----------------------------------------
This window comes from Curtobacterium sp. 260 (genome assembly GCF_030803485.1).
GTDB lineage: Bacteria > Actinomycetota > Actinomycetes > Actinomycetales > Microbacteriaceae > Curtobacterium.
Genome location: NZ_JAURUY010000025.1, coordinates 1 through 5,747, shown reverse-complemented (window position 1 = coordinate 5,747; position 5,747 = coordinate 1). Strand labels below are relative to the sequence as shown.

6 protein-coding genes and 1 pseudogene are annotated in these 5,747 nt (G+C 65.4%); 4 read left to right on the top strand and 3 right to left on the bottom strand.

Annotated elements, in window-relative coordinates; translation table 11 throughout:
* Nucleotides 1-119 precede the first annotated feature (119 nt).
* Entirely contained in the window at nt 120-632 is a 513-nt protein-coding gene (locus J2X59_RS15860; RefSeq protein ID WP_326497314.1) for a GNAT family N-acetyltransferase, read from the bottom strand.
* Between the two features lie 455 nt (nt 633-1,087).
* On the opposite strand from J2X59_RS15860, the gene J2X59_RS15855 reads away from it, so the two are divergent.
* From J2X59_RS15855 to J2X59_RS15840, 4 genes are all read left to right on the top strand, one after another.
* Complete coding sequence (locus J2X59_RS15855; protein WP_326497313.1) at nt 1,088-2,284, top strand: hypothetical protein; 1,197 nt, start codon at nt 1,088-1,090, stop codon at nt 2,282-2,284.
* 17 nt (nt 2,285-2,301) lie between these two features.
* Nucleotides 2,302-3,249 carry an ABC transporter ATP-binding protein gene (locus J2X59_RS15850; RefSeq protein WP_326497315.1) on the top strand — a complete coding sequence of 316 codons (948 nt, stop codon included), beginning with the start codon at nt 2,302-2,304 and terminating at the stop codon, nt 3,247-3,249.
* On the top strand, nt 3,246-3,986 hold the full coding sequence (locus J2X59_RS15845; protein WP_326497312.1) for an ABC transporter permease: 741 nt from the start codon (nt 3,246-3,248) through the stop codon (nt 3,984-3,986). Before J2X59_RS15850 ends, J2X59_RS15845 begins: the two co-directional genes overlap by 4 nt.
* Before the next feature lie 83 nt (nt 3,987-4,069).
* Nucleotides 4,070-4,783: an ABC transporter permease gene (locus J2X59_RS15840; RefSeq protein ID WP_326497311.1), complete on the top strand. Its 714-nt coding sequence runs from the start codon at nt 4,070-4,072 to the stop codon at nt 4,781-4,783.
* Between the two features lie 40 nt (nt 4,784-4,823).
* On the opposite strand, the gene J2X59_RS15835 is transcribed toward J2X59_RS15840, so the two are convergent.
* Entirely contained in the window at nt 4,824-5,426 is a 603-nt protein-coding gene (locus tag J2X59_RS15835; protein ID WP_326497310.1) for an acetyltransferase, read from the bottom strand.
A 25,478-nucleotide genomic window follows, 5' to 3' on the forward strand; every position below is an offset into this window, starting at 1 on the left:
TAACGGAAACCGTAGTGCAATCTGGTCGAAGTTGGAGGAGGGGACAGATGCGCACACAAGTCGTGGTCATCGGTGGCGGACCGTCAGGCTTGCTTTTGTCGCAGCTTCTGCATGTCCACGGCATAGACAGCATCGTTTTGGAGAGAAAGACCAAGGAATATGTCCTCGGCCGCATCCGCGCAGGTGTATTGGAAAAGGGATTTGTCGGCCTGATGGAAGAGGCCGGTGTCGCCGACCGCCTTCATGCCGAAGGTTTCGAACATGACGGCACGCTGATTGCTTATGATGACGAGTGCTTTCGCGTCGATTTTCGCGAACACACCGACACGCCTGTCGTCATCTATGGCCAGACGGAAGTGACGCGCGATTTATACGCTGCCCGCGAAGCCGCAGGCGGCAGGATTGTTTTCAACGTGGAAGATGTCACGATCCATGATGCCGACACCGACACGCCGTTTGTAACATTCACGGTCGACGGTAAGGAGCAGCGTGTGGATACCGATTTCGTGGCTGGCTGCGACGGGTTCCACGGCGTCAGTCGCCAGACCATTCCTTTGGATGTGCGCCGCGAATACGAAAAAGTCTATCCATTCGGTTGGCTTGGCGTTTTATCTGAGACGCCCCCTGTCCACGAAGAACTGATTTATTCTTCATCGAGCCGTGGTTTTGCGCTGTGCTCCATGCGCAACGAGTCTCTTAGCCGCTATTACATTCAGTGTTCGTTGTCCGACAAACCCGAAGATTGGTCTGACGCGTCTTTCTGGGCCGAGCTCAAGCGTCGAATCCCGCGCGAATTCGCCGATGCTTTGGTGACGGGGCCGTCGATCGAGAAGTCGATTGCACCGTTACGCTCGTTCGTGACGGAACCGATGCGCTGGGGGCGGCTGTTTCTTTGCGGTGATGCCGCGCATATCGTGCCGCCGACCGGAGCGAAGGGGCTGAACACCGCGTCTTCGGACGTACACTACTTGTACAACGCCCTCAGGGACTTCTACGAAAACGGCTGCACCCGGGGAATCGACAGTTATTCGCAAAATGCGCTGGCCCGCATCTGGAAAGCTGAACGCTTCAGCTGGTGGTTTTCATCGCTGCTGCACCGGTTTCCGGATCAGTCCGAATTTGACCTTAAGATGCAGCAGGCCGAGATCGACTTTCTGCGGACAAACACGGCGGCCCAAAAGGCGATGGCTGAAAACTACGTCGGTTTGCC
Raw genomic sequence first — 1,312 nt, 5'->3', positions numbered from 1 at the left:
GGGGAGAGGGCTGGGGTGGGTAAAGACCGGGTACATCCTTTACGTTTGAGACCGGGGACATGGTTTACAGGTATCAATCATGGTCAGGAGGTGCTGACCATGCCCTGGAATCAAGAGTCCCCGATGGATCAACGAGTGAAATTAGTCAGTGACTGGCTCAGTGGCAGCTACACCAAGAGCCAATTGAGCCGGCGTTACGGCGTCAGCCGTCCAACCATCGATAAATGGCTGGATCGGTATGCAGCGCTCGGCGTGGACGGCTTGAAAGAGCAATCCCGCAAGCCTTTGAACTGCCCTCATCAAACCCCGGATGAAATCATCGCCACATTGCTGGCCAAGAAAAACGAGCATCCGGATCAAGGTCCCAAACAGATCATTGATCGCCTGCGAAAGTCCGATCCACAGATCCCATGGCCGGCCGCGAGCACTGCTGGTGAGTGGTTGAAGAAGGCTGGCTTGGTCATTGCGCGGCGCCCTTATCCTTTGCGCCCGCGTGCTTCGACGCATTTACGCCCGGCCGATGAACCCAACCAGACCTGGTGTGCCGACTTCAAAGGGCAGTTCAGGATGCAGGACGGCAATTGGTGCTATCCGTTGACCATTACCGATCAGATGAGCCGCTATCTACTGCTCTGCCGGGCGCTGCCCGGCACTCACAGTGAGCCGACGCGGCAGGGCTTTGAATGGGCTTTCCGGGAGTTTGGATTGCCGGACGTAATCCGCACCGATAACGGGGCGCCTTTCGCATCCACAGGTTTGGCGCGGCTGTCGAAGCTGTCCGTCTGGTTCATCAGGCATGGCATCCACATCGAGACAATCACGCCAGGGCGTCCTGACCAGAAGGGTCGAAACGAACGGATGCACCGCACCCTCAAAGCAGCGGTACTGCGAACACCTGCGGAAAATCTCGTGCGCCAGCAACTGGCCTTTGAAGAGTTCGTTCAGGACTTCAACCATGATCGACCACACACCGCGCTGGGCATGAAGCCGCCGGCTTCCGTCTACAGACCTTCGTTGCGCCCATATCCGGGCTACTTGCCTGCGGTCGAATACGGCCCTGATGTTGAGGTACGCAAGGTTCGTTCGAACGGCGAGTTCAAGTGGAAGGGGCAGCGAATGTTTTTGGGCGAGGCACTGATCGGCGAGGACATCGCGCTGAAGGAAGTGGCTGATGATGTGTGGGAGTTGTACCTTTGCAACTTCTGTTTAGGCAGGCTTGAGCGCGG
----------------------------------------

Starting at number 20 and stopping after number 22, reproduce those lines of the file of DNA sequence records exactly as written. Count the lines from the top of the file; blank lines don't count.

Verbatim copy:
A 25,478-nucleotide genomic window follows, 5' to 3' on the forward strand; every position below is an offset into this window, starting at 1 on the left:
TAACGGAAACCGTAGTGCAATCTGGTCGAAGTTGGAGGAGGGGACAGATGCGCACACAAGTCGTGGTCATCGGTGGCGGACCGTCAGGCTTGCTTTTGTCGCAGCTTCTGCATGTCCACGGCATAGACAGCATCGTTTTGGAGAGAAAGACCAAGGAATATGTCCTCGGCCGCATCCGCGCAGGTGTATTGGAAAAGGGATTTGTCGGCCTGATGGAAGAGGCCGGTGTCGCCGACCGCCTTCATGCCGAAGGTTTCGAACATGACGGCACGCTGATTGCTTATGATGACGAGTGCTTTCGCGTCGATTTTCGCGAACACACCGACACGCCTGTCGTCATCTATGGCCAGACGGAAGTGACGCGCGATTTATACGCTGCCCGCGAAGCCGCAGGCGGCAGGATTGTTTTCAACGTGGAAGATGTCACGATCCATGATGCCGACACCGACACGCCGTTTGTAACATTCACGGTCGACGGTAAGGAGCAGCGTGTGGATACCGATTTCGTGGCTGGCTGCGACGGGTTCCACGGCGTCAGTCGCCAGACCATTCCTTTGGATGTGCGCCGCGAATACGAAAAAGTCTATCCATTCGGTTGGCTTGGCGTTTTATCTGAGACGCCCCCTGTCCACGAAGAACTGATTTATTCTTCATCGAGCCGTGGTTTTGCGCTGTGCTCCATGCGCAACGAGTCTCTTAGCCGCTATTACATTCAGTGTTCGTTGTCCGACAAACCCGAAGATTGGTCTGACGCGTCTTTCTGGGCCGAGCTCAAGCGTCGAATCCCGCGCGAATTCGCCGATGCTTTGGTGACGGGGCCGTCGATCGAGAAGTCGATTGCACCGTTACGCTCGTTCGTGACGGAACCGATGCGCTGGGGGCGGCTGTTTCTTTGCGGTGATGCCGCGCATATCGTGCCGCCGACCGGAGCGAAGGGGCTGAACACCGCGTCTTCGGACGTACACTACTTGTACAACGCCCTCAGGGACTTCTACGAAAACGGCTGCACCCGGGGAATCGACAGTTATTCGCAAAATGCGCTGGCCCGCATCTGGAAAGCTGAACGCTTCAGCTGGTGGTTTTCATCGCTGCTGCACCGGTTTCCGGATCAGTCCGAATTTGACCTTAAGATGCAGCAGGCCGAGATCGACTTTCTGCGGACAAACACGGCGGCCCAAAAGGCGATGGCTGAAAACTACGTCGGTTTGCC
Raw genomic sequence first — 1,312 nt, 5'->3', positions numbered from 1 at the left: